- The Washington Times - Tuesday, May 31, 2016

An official North Korean state media outlet on Tuesday endorsed Donald Trump for U.S. president, calling the presumptive Republican nominee a “wise politician” who will take a hands off approach to North-South Korean relations.

“In my personal opinion, there are many positive aspects to the Trump’s ‘inflammatory policies,’” Chinese North Korean scholar Han Yong Mook wrote in an editorial for DPRK Today, a tourism propaganda website.

“Trump said ‘he will not get involved in the war between the South and the North,’ isn’t this fortunate from North Koreans’ perspective?” Mr. Han asked, according to NK News, a Washington-D.C.-based North Korea news website.

Mr. Han referred to Mr. Trump’s speech in March to potentially pull U.S. military troops out of South Korea if the country does not pay more for its defense costs.

“Yes do it, now,” Mr. Han wrote. “Who knew that the slogan ‘Yankee Go Home’ would come true like this? The day when the ‘Yankee Go Home’ slogan becomes real would be the day of Korean Unification.”

The article also called Democratic presidential front-runner Hillary Clinton “dull Hillary” and slammed her Korean peninsula policy.

“The president that U.S. citizens must vote for is not that dull Hillary — who claimed to adapt the Iranian model to resolve nuclear issues on the Korean Peninsula — but Trump, who spoke of holding direct conversation with North Korea,” Mr. Han argued.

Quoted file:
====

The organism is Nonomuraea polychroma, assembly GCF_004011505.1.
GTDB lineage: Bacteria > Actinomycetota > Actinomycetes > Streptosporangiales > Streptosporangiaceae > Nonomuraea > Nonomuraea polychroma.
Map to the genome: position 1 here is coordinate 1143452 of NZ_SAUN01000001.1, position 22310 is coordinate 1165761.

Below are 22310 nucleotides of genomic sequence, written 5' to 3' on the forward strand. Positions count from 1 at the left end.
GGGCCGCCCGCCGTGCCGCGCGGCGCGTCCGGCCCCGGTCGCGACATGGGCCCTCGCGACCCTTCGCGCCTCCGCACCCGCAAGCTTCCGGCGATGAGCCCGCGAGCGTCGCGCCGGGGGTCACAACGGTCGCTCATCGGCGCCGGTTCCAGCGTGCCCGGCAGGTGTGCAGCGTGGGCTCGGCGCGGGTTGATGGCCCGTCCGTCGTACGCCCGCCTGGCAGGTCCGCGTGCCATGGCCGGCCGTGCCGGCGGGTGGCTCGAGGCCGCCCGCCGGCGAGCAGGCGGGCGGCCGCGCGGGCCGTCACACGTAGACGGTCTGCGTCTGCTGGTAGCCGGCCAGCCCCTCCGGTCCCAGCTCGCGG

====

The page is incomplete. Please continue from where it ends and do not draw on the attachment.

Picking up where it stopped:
A researcher said the unprecedented editorial indicated Pyongyang’s wish to break through Washington’s strategic patience policy, NK News reported.

“He’s the Dennis Rodman of American politics — quirky, flamboyant, risk-taking. At the moment he’s also an outsider. But Pyongyang is hoping that either he’ll be elected (and follows through on his pledges) or that his pronouncements will change the political game in the United States and influence how the Democratic party and mainstream Republicans view Korean issues,” John Feffer, director of Foreign Policy In Focus, told NK News.

Aidan Foster-Carter of the University of Leeds told NK News the endorsement was “very striking.”

“Admittedly it is not exactly Pyongyang speaking, or at least not the DPRK government in an official capacity,” Mr. Foster-Carter said. “But it is certainly Pyongyang flying a kite, or testing the waters. For the rest of us, this is a timely reminder — if it were needed — of just how completely Trump plans to tear up established U.S. policy in the region; and what an irresponsible, unthinking menace the man is.”

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